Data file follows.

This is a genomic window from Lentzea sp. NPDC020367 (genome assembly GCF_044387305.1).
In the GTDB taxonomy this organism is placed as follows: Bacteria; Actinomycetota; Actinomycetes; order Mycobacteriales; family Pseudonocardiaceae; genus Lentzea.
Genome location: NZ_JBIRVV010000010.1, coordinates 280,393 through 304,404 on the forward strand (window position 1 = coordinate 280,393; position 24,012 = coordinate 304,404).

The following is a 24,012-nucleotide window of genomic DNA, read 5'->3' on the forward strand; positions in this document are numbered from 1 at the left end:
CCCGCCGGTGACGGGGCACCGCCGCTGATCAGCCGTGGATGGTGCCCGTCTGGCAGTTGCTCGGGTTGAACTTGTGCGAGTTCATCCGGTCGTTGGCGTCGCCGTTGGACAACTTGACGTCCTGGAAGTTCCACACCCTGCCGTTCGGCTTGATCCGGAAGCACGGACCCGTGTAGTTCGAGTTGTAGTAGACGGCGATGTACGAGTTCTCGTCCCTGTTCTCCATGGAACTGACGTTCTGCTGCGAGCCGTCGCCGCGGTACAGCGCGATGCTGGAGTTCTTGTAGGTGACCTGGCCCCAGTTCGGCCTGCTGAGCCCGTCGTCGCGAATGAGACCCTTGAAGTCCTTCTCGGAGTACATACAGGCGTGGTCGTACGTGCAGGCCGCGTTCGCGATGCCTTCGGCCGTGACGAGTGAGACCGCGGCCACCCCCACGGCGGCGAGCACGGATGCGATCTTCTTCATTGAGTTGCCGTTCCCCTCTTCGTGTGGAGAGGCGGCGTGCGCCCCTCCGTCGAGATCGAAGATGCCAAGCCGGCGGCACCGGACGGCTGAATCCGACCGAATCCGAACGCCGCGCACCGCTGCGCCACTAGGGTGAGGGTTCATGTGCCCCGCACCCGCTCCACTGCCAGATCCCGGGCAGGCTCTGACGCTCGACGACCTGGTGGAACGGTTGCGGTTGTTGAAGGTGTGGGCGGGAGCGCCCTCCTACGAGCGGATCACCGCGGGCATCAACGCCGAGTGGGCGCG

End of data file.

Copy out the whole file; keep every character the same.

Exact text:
This is a genomic window from Lentzea sp. NPDC020367 (genome assembly GCF_044387305.1).
In the GTDB taxonomy this organism is placed as follows: Bacteria; Actinomycetota; Actinomycetes; order Mycobacteriales; family Pseudonocardiaceae; genus Lentzea.
Genome location: NZ_JBIRVV010000010.1, coordinates 280,393 through 304,404 on the forward strand (window position 1 = coordinate 280,393; position 24,012 = coordinate 304,404).

The following is a 24,012-nucleotide window of genomic DNA, read 5'->3' on the forward strand; positions in this document are numbered from 1 at the left end:
CCCGCCGGTGACGGGGCACCGCCGCTGATCAGCCGTGGATGGTGCCCGTCTGGCAGTTGCTCGGGTTGAACTTGTGCGAGTTCATCCGGTCGTTGGCGTCGCCGTTGGACAACTTGACGTCCTGGAAGTTCCACACCCTGCCGTTCGGCTTGATCCGGAAGCACGGACCCGTGTAGTTCGAGTTGTAGTAGACGGCGATGTACGAGTTCTCGTCCCTGTTCTCCATGGAACTGACGTTCTGCTGCGAGCCGTCGCCGCGGTACAGCGCGATGCTGGAGTTCTTGTAGGTGACCTGGCCCCAGTTCGGCCTGCTGAGCCCGTCGTCGCGAATGAGACCCTTGAAGTCCTTCTCGGAGTACATACAGGCGTGGTCGTACGTGCAGGCCGCGTTCGCGATGCCTTCGGCCGTGACGAGTGAGACCGCGGCCACCCCCACGGCGGCGAGCACGGATGCGATCTTCTTCATTGAGTTGCCGTTCCCCTCTTCGTGTGGAGAGGCGGCGTGCGCCCCTCCGTCGAGATCGAAGATGCCAAGCCGGCGGCACCGGACGGCTGAATCCGACCGAATCCGAACGCCGCGCACCGCTGCGCCACTAGGGTGAGGGTTCATGTGCCCCGCACCCGCTCCACTGCCAGATCCCGGGCAGGCTCTGACGCTCGACGACCTGGTGGAACGGTTGCGGTTGTTGAAGGTGTGGGCGGGAGCGCCCTCCTACGAGCGGATCACCGCGGGCATCAACGCCGAGTGGGCGCG